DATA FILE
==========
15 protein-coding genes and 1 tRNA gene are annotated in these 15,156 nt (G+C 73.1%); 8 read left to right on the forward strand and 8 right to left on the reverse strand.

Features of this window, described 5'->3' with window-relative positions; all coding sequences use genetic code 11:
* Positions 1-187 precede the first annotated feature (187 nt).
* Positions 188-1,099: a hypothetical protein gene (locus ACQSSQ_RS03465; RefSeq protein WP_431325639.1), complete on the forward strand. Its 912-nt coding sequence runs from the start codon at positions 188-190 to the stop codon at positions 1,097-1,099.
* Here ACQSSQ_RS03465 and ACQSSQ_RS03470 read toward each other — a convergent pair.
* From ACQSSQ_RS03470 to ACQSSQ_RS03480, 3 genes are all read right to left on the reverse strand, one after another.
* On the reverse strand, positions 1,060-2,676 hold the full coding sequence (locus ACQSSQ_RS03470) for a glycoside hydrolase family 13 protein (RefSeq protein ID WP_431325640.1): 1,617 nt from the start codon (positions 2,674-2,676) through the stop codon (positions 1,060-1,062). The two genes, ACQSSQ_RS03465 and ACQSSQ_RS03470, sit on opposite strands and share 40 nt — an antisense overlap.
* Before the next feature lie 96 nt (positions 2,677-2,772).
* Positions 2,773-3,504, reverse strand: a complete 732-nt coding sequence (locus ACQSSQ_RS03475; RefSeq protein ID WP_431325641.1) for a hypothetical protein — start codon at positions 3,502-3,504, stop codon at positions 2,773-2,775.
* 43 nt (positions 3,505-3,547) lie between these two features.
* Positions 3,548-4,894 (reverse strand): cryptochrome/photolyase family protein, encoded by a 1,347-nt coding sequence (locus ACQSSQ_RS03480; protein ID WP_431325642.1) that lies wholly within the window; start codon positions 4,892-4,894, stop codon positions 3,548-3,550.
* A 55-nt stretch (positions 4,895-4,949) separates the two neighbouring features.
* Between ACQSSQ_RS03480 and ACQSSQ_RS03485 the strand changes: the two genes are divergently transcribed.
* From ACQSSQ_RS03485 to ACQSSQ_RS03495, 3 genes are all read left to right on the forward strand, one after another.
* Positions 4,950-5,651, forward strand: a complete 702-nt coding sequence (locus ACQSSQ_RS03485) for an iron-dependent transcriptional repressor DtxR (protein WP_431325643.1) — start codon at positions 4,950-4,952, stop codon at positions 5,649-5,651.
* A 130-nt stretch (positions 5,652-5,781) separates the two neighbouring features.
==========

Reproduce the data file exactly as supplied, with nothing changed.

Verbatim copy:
15 protein-coding genes and 1 tRNA gene are annotated in these 15,156 nt (G+C 73.1%); 8 read left to right on the forward strand and 8 right to left on the reverse strand.

Features of this window, described 5'->3' with window-relative positions; all coding sequences use genetic code 11:
* Positions 1-187 precede the first annotated feature (187 nt).
* Positions 188-1,099: a hypothetical protein gene (locus ACQSSQ_RS03465; RefSeq protein WP_431325639.1), complete on the forward strand. Its 912-nt coding sequence runs from the start codon at positions 188-190 to the stop codon at positions 1,097-1,099.
* Here ACQSSQ_RS03465 and ACQSSQ_RS03470 read toward each other — a convergent pair.
* From ACQSSQ_RS03470 to ACQSSQ_RS03480, 3 genes are all read right to left on the reverse strand, one after another.
* On the reverse strand, positions 1,060-2,676 hold the full coding sequence (locus ACQSSQ_RS03470) for a glycoside hydrolase family 13 protein (RefSeq protein ID WP_431325640.1): 1,617 nt from the start codon (positions 2,674-2,676) through the stop codon (positions 1,060-1,062). The two genes, ACQSSQ_RS03465 and ACQSSQ_RS03470, sit on opposite strands and share 40 nt — an antisense overlap.
* Before the next feature lie 96 nt (positions 2,677-2,772).
* Positions 2,773-3,504, reverse strand: a complete 732-nt coding sequence (locus ACQSSQ_RS03475; RefSeq protein ID WP_431325641.1) for a hypothetical protein — start codon at positions 3,502-3,504, stop codon at positions 2,773-2,775.
* 43 nt (positions 3,505-3,547) lie between these two features.
* Positions 3,548-4,894 (reverse strand): cryptochrome/photolyase family protein, encoded by a 1,347-nt coding sequence (locus ACQSSQ_RS03480; protein ID WP_431325642.1) that lies wholly within the window; start codon positions 4,892-4,894, stop codon positions 3,548-3,550.
* A 55-nt stretch (positions 4,895-4,949) separates the two neighbouring features.
* Between ACQSSQ_RS03480 and ACQSSQ_RS03485 the strand changes: the two genes are divergently transcribed.
* From ACQSSQ_RS03485 to ACQSSQ_RS03495, 3 genes are all read left to right on the forward strand, one after another.
* Positions 4,950-5,651, forward strand: a complete 702-nt coding sequence (locus ACQSSQ_RS03485) for an iron-dependent transcriptional repressor DtxR (protein WP_431325643.1) — start codon at positions 4,950-4,952, stop codon at positions 5,649-5,651.
* A 130-nt stretch (positions 5,652-5,781) separates the two neighbouring features.